- Subconsciously Prejudiced Process: During the interview, the recruiters are usually multitasking; asking relevant questions, mentally running thousand other errands, and looking at candidate's body language. Recruiters could miss out on a few details here, most of the times recruiters are looking for a reason to reject a candidate, thinking, "How can s/he be so perfect? S/he must be cheating." A recorded interview process can evade these problems, looking over the interview from a fresh perspective or have multiple panelists to avoid any personal bias. Also, these recorded interviews can be used for governance purposes, which leads me to the next problem.
- Legalities and Such: Interviews are usually not taped, not even with a written record, if a legal issue arises; recruiters and TA heads usually suffer a huge blow. Personal questions should be avoided during an interview; this could be used against the company or the recruiter even if the candidate is rejected on fair grounds. What seems to be public information on LinkedIn or Facebook can be problematic if asked in an f2f interview, like asking applicant’s age, religion, marital status, or political alignment. You could land into legal problems. Offering a video of the interview and the questions will eschew the inappropriateness of the questions if any. Recruiters can review the interviews happening on a regular basis and help the line managers with additional training wherever required. By doing this you ensure the gateway leading talent into the organization is manned well and frequent corrective measures ensure the goals of hiring the best is well aligned. Also note that these steps ensure you have excellent HR audits practices where in nothing is missed out when it comes to following the process.
- No Importance to Candidate Experience: Candidates usually come from faraway places, but most of the times, they are not even asked for a glass of water, waiting for hours together outside for a response could be frustrating for the candidates. Candidates are the company's brand ambassadors, even if they are not selected; they are bound to tell their friends that the experience was priceless. That provides you with an increased candidate pool. Also, remember they may be your customers as well, don't alienate them with a bad experience in the interview process. Engaging candidates is an important process that most companies forget to inculcate. Other things overseen are not informing candidates after the interview if they are on hold or rejected and disorganized interviews where panelists cancel the interview, arrive late or take calls during the interview.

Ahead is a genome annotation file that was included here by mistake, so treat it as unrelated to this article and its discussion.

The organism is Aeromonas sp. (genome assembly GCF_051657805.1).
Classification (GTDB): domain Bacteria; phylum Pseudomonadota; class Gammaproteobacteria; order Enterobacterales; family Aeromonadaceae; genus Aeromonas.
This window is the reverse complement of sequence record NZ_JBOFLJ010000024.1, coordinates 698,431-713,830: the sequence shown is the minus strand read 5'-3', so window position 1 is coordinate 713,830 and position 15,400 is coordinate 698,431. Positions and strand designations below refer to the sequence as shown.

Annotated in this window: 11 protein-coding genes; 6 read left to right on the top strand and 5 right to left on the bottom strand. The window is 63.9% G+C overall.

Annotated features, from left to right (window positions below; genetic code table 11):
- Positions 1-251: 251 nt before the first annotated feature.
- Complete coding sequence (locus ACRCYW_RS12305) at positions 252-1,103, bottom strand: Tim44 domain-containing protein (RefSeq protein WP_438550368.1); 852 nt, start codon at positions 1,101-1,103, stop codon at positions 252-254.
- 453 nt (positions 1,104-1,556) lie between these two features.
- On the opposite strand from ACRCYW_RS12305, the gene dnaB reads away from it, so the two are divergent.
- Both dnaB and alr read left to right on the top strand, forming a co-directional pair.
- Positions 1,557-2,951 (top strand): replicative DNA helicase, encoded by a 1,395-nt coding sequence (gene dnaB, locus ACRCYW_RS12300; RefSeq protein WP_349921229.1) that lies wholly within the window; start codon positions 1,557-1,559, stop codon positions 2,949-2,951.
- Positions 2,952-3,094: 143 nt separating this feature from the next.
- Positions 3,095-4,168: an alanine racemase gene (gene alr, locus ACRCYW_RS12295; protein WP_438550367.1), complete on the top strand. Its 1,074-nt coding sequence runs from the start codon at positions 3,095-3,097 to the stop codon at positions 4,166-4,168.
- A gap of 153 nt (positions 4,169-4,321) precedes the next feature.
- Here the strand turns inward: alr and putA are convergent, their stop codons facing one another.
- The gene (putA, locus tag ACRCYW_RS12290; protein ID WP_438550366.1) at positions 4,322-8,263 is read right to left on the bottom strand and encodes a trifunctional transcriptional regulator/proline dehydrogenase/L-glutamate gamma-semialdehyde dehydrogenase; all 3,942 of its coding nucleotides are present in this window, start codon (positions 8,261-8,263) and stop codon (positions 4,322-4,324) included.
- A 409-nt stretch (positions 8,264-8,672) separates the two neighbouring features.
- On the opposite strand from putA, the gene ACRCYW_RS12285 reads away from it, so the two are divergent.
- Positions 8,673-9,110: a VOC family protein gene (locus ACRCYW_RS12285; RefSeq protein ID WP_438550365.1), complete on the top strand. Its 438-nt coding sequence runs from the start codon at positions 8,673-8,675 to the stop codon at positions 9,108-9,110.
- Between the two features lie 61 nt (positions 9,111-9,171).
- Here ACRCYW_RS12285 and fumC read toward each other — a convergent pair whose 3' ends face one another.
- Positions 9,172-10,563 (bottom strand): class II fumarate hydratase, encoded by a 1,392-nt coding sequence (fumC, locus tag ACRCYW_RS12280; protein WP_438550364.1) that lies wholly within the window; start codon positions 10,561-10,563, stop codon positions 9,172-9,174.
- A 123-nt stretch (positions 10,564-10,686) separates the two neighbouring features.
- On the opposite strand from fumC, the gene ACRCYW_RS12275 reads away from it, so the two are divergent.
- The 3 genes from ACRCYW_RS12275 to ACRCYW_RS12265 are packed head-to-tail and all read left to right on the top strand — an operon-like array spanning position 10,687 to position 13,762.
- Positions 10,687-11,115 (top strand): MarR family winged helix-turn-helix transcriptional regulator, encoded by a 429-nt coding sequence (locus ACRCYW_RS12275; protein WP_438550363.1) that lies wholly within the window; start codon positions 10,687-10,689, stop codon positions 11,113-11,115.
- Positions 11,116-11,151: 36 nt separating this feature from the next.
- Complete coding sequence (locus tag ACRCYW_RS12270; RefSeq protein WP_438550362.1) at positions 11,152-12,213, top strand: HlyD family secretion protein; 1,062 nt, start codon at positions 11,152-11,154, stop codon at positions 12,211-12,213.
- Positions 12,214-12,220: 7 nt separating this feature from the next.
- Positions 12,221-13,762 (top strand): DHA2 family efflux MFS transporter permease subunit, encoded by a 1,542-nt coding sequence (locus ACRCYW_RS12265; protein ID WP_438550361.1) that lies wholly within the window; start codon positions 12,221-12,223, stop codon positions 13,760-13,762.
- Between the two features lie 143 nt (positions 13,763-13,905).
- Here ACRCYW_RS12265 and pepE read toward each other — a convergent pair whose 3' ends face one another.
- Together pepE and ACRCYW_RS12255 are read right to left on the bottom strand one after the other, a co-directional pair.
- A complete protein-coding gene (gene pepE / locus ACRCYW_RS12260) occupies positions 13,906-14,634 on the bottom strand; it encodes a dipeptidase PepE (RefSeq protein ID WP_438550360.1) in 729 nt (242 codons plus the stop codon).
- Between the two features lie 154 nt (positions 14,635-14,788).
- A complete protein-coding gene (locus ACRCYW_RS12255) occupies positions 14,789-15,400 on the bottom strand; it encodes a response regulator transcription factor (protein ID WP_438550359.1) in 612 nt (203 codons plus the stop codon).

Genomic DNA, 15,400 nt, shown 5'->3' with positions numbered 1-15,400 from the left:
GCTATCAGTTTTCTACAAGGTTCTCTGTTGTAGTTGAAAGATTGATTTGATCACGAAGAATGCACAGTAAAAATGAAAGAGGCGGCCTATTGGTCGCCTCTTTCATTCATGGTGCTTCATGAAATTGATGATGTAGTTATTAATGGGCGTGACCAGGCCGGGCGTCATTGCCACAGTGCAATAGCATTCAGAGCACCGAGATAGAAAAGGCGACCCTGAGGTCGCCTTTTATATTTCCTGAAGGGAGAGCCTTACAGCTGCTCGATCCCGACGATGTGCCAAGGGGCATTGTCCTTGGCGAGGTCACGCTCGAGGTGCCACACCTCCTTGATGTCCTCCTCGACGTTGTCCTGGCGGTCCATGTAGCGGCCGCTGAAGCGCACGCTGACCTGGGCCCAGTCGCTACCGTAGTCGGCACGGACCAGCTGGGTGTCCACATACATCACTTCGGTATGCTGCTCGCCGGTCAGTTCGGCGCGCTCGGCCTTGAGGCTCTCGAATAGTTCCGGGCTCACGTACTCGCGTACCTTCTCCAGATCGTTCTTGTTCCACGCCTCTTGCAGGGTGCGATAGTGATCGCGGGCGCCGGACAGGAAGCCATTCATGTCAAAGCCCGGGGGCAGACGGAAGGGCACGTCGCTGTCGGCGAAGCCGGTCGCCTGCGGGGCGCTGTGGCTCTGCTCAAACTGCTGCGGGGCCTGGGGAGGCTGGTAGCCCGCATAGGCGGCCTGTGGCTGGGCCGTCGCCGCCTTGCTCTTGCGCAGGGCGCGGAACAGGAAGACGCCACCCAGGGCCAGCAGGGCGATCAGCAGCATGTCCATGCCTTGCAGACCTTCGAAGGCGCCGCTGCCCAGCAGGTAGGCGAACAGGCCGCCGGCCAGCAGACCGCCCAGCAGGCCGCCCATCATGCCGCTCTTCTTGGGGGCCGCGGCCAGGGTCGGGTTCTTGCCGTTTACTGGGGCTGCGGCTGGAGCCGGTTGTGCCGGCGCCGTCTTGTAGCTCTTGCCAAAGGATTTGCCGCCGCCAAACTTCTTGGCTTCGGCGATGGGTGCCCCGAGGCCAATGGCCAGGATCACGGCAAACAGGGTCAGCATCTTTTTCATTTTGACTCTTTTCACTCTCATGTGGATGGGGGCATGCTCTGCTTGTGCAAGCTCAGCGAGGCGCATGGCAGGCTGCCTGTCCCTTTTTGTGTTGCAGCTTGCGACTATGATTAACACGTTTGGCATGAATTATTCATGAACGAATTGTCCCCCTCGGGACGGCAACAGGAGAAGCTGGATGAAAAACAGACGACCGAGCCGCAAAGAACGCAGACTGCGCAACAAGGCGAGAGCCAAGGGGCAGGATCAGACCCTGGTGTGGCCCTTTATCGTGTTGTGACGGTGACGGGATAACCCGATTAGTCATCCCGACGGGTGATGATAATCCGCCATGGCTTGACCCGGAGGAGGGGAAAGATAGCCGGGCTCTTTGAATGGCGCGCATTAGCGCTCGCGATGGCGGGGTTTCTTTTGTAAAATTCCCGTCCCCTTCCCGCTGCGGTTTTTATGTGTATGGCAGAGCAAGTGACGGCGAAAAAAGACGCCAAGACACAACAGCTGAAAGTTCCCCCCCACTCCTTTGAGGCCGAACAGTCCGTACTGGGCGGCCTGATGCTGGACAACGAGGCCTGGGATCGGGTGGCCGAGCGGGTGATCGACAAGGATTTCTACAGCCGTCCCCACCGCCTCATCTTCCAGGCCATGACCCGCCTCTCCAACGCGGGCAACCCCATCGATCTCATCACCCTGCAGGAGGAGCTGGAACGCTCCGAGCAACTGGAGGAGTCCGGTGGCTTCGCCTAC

One absolute solution to this problem is implementing mobile into the hiring process. It is the most effective and efficient way to solve most of the problems related to scheduling interviews and location constraints. It is predicted that India will reach 236 million mobile internet users by 2016. Isn’t it a wise practice to implement in hiring? It is convenient for candidates as well as recruiters. Imagine if candidates and recruiters could converse with each other over a mobile app regarding any doubts or clarification. Recruiters can send out information regarding the company through a mobile app to keep them engaged with the company.
These are a set of critical problems in an interview that most people didn’t think was a problem in the first place. There are numerous technologies that provide various work around for these problems - you could implement recruitment analytics, recorded video assessment platforms, where you can craft questions based on positions that are open - these special platforms can be used in case the TA department runs into governance or legal issue. It also helps recruiter automate most of their relevant but mundane tasks.
An interview shouldn't be a prologue to a huge fictitious novel where none of the characters are vouched for, it should provide insights to the charisma, skills, knowledge and instincts that the candidates possess to reap better collaborative workmanship from them.